Coalition Letter to Capitol Hill GOP: Inaction on Big Tech is Unacceptable

Center for Renewing America Coalition Letter to Capitol Hill GOP Warning of Inaction on Big Tech

Dear Leader McConnell, Leader McCarthy, and Republican Members of Congress:

This is a perilous moment for our democracy. For generations, conservatives have warned of the dangers to liberty posed by government overreach. Yet today, the greatest threat to free speech and democratic deliberation comes from the private sector: the consolidated corporate power in control of our most important online speech platforms.

In the early years of social media, conservatives regarded these tools as means of democratizing public deliberation and circumventing the left-wing bias of traditional corporate media. Indeed, to this day, many conservatives have achieved remarkable success thanks in part to the megaphone granted them by these platforms. But increasingly, the platforms have imposed demands on their most successful users: that they color within the lines of “acceptable” debate as set by the left-wing content moderation teams hired by their executives, lest they lose access to the modern public square.

The arbitrariness of these content moderation decisions has had a chilling effect already, and the platforms have become more brazen. No longer are they satisfied merely silencing the voices of pro-life organizations and those who refuse to accept new orthodoxies on gender identity. Last month, they embraced a power no private entity should possess: the authority to censor a sitting president of the United States. If even a President is helpless in the face of such consolidated corporate power, private citizens without fame or fortune have little hope that their rights, or access to the modern public square, when abused, can be properly vindicated.

Conservatives have long been skeptical of government intervention in the free market, and such skepticism remains critical in the fights to come for our movement. But we cannot be blind to the reality that stares us in the face: concentrated corporate power of this nature is as much a threat to the spirit of our Constitution as abuses of its letter by the government itself. Furthermore, this corporate power did not form ex nihilo from the free market. These platforms are the creations of government subsidies in the form of liability shields provided under current law.

This Congress, you will no doubt hear many good faith appeals from conservative skeptics of antitrust enforcement or reforms to online platform liability who will urge caution on your part in confronting the threat posed by the tech giants.

One such letter recently urged you to avoid legislative action in this space, arguing that “the courts, not Congress, should determine whether America’s most successful companies have violated the antitrust laws.”

We respectfully suggest that this perspective is fundamentally unconservative, and that it betrays a misunderstanding of the role of Congress and the separation of powers. Ours is not a republic governed by judges; it is governed by laws, and by the institutions that make and enforce them.

Congress’ role is to make such laws on behalf of the American people and not delegate their authority to other branches. This responsibility includes both the oversight of whether courts are interpreting current law properly and the consideration of reforms to account for new developments in the market and their impact on the health of our communities.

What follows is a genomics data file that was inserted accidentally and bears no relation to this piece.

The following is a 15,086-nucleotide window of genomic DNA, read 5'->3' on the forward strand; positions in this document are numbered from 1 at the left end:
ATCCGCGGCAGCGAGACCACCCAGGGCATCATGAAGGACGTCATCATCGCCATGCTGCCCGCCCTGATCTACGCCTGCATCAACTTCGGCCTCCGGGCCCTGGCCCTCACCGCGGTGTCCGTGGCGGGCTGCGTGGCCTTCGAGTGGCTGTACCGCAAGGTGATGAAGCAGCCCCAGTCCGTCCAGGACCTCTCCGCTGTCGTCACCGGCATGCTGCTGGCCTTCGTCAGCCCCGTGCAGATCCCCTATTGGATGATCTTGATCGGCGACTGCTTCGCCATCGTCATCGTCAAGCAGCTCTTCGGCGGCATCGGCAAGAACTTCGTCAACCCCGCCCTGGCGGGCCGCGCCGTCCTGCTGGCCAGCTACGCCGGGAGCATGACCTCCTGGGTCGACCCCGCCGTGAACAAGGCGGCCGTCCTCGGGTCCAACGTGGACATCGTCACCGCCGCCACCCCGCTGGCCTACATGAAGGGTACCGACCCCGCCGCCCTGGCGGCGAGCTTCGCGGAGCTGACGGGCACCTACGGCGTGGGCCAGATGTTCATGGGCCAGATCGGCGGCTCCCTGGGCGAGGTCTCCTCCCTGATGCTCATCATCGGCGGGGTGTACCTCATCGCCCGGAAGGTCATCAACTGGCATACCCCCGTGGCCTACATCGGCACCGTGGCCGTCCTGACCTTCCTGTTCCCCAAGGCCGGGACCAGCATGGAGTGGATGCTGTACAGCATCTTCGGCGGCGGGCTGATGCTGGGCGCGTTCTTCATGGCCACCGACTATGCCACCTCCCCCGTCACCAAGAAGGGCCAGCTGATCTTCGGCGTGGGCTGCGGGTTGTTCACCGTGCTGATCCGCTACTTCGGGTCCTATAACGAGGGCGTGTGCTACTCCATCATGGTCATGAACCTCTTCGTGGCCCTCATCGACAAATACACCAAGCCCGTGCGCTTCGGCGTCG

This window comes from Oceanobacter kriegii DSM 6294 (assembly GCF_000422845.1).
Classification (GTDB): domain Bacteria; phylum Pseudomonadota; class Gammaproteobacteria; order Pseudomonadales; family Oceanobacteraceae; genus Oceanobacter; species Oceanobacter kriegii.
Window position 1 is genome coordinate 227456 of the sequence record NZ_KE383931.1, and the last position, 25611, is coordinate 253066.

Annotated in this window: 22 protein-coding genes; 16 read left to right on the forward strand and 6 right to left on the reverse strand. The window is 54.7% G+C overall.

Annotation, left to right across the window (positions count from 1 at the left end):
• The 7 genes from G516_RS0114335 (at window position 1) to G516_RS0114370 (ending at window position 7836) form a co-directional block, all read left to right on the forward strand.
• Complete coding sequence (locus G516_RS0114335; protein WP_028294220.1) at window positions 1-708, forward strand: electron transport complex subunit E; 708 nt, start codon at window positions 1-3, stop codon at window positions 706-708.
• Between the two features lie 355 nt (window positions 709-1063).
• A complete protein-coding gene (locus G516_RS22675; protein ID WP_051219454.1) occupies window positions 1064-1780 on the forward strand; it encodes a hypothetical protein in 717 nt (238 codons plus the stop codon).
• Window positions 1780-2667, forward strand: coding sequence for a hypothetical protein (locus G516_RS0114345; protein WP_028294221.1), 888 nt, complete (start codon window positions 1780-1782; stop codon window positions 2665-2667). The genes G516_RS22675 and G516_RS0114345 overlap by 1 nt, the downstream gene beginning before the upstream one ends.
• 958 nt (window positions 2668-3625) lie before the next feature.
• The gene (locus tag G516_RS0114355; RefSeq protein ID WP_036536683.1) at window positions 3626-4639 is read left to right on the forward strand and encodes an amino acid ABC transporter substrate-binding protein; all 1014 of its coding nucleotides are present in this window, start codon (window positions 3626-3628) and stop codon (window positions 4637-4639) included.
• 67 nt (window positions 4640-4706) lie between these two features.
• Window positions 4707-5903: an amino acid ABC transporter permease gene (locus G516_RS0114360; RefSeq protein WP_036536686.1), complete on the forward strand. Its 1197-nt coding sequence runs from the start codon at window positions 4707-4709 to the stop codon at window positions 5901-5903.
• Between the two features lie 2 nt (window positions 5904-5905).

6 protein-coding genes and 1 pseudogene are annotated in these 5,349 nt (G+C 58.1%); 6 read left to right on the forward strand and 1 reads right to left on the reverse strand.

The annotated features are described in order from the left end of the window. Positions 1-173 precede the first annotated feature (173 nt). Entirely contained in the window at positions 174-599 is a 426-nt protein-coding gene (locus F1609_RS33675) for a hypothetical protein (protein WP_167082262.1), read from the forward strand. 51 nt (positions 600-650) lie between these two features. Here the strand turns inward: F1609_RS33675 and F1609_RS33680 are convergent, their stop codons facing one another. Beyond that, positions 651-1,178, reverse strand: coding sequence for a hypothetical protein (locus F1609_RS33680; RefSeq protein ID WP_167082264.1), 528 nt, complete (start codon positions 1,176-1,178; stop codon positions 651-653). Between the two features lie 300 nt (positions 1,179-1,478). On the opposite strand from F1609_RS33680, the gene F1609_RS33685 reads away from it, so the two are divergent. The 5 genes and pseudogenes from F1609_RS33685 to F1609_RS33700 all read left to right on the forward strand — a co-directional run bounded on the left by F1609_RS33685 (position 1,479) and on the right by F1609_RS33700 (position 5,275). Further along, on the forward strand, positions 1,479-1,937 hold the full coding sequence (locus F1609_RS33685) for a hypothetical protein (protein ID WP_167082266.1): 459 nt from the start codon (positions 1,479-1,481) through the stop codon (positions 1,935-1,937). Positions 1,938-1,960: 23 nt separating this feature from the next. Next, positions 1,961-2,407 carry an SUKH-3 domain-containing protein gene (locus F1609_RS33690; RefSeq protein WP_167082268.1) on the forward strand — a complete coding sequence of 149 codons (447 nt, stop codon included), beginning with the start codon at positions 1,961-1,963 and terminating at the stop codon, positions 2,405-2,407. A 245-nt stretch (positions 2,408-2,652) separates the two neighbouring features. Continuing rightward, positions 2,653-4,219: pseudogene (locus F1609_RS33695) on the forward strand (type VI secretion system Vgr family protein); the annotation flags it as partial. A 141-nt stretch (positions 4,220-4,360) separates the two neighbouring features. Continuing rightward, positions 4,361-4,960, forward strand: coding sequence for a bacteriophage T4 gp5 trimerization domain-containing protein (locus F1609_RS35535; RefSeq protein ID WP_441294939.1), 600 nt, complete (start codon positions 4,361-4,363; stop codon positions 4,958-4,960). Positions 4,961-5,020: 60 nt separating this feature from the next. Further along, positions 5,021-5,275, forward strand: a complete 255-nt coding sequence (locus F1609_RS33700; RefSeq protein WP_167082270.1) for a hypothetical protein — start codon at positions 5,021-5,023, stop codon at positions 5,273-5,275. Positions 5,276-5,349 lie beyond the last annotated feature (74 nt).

The threat to liberty we now face is a consequence of Congressional inaction in the face of a historic transformation in the manner by which our nation engages in public deliberation. That change has empowered a small handful of unelected corporate bureaucrats in Silicon Valley unanswerable to the people whom they now oppress.

To treat the current laws on online platform immunity or antitrust enforcement as quasi- Constitutional provisions inerrant in their present form despite their obvious failures is wrongheaded. To appeal to judges to solve this on their own is an abdication of duty.

Accordingly, we welcome the proliferation of legislative activity in the area of big tech reform. America’s foundational values of diverse speech, market access, and the free flow of information are imperiled by concentrated corporate power wielded at unprecedented scale — and in many cases, aided and abetted by federal policies. Inaction in this forum is no longer an acceptable response. We look forward to reviewing the various bills and proposals that emerge as Congress refines its approach to this increasing and existential threat to our nation.


Russell T. Vought
Center for Renewing America

Mike Davis
Internet Accountability Project

Rachel Bovard
Senior Director of Policy
Conservative Partnership Institute

Morton C. Blackwell
Leadership Institute

Ryan P. Williams
Claremont Institute

Brigitte Gabriel
Founder, Chairman
ACT for America

Justin Danhof
General Counsel
National Center for Public Policy Research

Floyd Brown
Western Center for Journalism

Amy Kremer
Women for America First

Christie-Lee McNally
Raven Strategies

Steve Jalsevac

George K. Rasley, Jr.
Managing Editor

Jim Demint
Chairman, Conservative Partnership Institute
Member, U.S. Senate

L. Brent Bozell III
Founder and President
Media Research Center

Terry Schilling
Executive Director
American Principles Project

Mary Vought
Executive Director
Senate Conservatives Fund

Arthur Milikh
Executive Director
Center for the American Way of Life

Penny Young Nance
CEO and President
Concerned Women for America

Kelly Shackelford
President, CEO
First Liberty Institute

Paul Gessing
Rio Grande Foundation

Elaine Donnelly
Center for American Readiness

Robert Romano
VP of Public Policy
Americans for Limited Government

John Henry Westen

Lori Roman
American Constitutional Rights Union Action


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